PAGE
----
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Arizona law about parents, changing diapers and child abuse causing online stir

(AP Photo/Mic Smith)
LISTEN: Monica Lindstrom- KTAR Legal Analyst

PHOENIX — An Arizona law concerning parents, changing diapers and possible felony sexual abuse charges has created a lot of confusion online in recent days.

Several major sites, including Slate and Reason, have picked up the story. The sites claim that Arizona parents could be charged with sexual abuse or molestation of a child simply because they changed a diaper or helped a child get dressed.

And according to KTAR legal analyst Monica Lindstrom, that’s true.

“This is what it comes down to: If you think of just the words, if I mean to touch my child and I touch their genitals, I’m guilty,” she said Tuesday. “There’s no sexual motivation requirement, there’s no sexual intent requirement.”

But Maricopa County officials said it’s not that clear-cut and denied that Arizona parents are at risk of losing their kids. Maricopa County Attorney Bill Montgomery said in a press release that the decision to bring charges comes down to the prosecutor, who, when using common sense, can tell the difference between abuse and parenting.

“It is incredibly insulting to believe any prosecutor reviewing a case for charging would not be able to tell the difference between an adult taking proper care of a child and the molestation of a child victim,” he said.

Montgomery said that no parent has ever been charged under the law, which dates back to at least 1988.

“It is important for our community to understand no parent has ever been charged with a crime for simply changing a diaper, bathing a child or tending to their medical needs and this decision does not change that,” he said.

But the fact that a parent could theoretically be charged is what is causing concern.

The online confusion stems from a Sept. 13 ruling, in which the Arizona Supreme Court voted 3-2 not to change the law. The two dissenting judges said they hoped to add a motivational clause to remove any ambiguity from further cases.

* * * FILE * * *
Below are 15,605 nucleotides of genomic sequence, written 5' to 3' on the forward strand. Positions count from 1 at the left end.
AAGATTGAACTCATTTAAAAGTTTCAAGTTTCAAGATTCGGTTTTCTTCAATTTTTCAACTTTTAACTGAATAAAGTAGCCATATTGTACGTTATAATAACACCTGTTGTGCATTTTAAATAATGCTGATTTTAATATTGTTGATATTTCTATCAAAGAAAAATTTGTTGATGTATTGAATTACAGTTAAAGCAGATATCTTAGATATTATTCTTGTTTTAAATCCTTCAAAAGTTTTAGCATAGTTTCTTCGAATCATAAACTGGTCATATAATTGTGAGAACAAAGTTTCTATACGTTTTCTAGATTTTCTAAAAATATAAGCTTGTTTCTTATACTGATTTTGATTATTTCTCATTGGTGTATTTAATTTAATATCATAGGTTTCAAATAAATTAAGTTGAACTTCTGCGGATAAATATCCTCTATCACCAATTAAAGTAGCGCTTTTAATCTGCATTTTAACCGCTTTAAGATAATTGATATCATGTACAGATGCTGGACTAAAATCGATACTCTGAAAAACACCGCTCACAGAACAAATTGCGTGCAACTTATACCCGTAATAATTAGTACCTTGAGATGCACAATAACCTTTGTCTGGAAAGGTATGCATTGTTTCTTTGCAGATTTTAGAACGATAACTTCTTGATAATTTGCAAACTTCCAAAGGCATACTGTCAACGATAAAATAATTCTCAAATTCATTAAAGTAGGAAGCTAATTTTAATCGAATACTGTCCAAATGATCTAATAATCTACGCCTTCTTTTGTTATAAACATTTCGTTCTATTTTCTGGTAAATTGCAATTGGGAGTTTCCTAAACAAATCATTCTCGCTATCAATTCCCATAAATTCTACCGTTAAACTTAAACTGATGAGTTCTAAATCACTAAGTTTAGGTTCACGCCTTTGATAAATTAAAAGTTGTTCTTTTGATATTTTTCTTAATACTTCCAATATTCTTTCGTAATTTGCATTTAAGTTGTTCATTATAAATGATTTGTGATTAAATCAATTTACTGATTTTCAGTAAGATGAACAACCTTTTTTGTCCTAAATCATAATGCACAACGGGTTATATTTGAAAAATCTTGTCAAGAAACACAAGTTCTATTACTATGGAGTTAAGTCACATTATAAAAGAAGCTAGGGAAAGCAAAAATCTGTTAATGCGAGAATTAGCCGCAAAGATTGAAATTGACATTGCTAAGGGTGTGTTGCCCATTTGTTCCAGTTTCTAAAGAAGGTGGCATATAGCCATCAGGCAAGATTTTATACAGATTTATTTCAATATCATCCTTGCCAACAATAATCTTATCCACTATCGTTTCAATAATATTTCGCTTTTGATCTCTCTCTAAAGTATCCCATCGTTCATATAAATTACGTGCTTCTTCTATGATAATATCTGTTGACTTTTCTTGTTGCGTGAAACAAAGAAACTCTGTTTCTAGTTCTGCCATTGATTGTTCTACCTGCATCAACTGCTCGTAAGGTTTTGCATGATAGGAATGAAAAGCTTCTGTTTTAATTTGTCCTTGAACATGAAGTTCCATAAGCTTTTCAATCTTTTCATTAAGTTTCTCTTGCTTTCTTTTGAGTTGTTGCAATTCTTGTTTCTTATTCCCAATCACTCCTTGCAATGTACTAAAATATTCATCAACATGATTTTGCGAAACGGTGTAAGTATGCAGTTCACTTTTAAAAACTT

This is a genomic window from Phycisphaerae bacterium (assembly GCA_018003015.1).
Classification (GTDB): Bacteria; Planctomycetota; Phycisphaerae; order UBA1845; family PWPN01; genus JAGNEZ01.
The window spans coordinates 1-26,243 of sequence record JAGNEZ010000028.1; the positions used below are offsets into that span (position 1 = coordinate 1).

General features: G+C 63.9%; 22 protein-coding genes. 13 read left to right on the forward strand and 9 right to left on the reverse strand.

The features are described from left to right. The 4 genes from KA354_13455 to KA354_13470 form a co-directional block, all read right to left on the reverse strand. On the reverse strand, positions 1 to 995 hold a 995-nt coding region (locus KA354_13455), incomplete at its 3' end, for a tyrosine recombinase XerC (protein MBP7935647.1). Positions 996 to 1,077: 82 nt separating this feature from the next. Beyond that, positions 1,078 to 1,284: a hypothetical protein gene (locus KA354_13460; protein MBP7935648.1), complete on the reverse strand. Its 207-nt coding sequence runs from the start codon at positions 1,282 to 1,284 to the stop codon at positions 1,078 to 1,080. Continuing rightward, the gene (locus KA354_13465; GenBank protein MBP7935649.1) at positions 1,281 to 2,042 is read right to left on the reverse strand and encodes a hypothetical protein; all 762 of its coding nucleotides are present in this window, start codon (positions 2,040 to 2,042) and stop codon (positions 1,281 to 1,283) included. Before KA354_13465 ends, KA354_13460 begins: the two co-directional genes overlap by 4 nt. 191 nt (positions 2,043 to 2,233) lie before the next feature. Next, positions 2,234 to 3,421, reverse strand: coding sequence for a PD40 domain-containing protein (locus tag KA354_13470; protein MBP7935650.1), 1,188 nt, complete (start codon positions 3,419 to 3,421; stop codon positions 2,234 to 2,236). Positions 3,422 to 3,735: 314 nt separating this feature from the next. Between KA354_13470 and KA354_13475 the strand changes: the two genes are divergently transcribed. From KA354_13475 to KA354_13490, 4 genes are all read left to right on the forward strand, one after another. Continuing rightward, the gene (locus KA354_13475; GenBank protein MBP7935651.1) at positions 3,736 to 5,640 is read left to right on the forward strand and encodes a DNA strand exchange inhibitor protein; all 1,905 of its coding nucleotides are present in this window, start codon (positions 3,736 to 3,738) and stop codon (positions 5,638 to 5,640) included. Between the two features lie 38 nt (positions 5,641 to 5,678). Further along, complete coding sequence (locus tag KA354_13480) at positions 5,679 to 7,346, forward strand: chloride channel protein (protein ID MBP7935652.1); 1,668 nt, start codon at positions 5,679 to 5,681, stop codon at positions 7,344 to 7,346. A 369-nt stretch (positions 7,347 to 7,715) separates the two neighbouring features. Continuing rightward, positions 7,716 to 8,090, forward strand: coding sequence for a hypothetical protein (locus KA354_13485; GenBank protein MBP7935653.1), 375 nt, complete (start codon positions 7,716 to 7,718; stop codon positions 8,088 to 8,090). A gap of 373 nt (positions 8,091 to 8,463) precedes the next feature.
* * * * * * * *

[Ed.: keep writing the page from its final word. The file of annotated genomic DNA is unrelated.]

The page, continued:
They also said that the law places the burden on the defendant — instead of the state — to prove his or her innocence while the threat of losing a child looms overhead.

“You might be able to prove pretty quickly that it’s ridiculous and it shouldn’t go forward, but in the meantime, the Department of Child Safety has already been contacted, an investigation has likely already been started and, chances are, your child has already been taken away from you,” Lindstrom said.

Lindstrom is also concerned the law could be wielded as a tool by jilted divorcees to get revenge.

“Those wheels don’t turn fast once it’s happened,” she said of the possible outcomes of an accusation. “Even though this is totally bogus and outlandish, the fact is that, if the accusation is made, that completely innocent parent could still have to deal with these ramifications.”

There is also the possibility of a prosecutor using the law to get a person to agree to a plea deal on unrelated charges.

“This could be used in a bad way to get people to enter into plea agreements for other completely unrelated charges and that’s just sad,” Lindstrom said.

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